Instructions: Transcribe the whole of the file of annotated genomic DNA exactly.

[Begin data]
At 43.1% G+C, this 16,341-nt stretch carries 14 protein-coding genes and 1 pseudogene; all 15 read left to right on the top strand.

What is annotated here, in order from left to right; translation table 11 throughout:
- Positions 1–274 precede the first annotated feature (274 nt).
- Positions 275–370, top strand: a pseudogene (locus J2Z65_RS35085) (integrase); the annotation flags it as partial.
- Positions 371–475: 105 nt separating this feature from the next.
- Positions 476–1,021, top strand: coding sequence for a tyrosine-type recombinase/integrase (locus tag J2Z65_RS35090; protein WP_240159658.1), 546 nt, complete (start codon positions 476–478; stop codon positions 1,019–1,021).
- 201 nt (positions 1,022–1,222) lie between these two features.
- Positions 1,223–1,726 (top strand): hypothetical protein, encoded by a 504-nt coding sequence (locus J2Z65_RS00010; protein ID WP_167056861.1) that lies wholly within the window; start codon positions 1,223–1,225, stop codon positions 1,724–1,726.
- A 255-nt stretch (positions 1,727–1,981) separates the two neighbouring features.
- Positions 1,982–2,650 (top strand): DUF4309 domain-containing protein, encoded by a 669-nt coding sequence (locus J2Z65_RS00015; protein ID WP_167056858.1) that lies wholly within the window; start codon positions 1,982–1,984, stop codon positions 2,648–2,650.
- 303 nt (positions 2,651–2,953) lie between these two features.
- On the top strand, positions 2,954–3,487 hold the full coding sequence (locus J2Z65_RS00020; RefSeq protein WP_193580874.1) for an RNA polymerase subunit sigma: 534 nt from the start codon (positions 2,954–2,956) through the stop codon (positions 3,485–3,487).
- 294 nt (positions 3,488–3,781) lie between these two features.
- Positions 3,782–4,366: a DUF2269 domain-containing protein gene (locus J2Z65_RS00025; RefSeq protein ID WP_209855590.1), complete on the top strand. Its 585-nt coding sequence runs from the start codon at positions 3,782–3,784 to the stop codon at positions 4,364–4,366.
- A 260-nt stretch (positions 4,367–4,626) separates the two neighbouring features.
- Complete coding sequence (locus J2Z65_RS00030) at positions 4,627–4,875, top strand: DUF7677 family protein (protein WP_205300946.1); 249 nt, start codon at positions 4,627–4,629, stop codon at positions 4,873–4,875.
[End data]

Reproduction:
At 43.1% G+C, this 16,341-nt stretch carries 14 protein-coding genes and 1 pseudogene; all 15 read left to right on the top strand.

What is annotated here, in order from left to right; translation table 11 throughout:
- Positions 1–274 precede the first annotated feature (274 nt).
- Positions 275–370, top strand: a pseudogene (locus J2Z65_RS35085) (integrase); the annotation flags it as partial.
- Positions 371–475: 105 nt separating this feature from the next.
- Positions 476–1,021, top strand: coding sequence for a tyrosine-type recombinase/integrase (locus tag J2Z65_RS35090; protein WP_240159658.1), 546 nt, complete (start codon positions 476–478; stop codon positions 1,019–1,021).
- 201 nt (positions 1,022–1,222) lie between these two features.
- Positions 1,223–1,726 (top strand): hypothetical protein, encoded by a 504-nt coding sequence (locus J2Z65_RS00010; protein ID WP_167056861.1) that lies wholly within the window; start codon positions 1,223–1,225, stop codon positions 1,724–1,726.
- A 255-nt stretch (positions 1,727–1,981) separates the two neighbouring features.
- Positions 1,982–2,650 (top strand): DUF4309 domain-containing protein, encoded by a 669-nt coding sequence (locus J2Z65_RS00015; protein ID WP_167056858.1) that lies wholly within the window; start codon positions 1,982–1,984, stop codon positions 2,648–2,650.
- 303 nt (positions 2,651–2,953) lie between these two features.
- On the top strand, positions 2,954–3,487 hold the full coding sequence (locus J2Z65_RS00020; RefSeq protein WP_193580874.1) for an RNA polymerase subunit sigma: 534 nt from the start codon (positions 2,954–2,956) through the stop codon (positions 3,485–3,487).
- 294 nt (positions 3,488–3,781) lie between these two features.
- Positions 3,782–4,366: a DUF2269 domain-containing protein gene (locus J2Z65_RS00025; RefSeq protein ID WP_209855590.1), complete on the top strand. Its 585-nt coding sequence runs from the start codon at positions 3,782–3,784 to the stop codon at positions 4,364–4,366.
- A 260-nt stretch (positions 4,367–4,626) separates the two neighbouring features.
- Complete coding sequence (locus J2Z65_RS00030) at positions 4,627–4,875, top strand: DUF7677 family protein (protein WP_205300946.1); 249 nt, start codon at positions 4,627–4,629, stop codon at positions 4,873–4,875.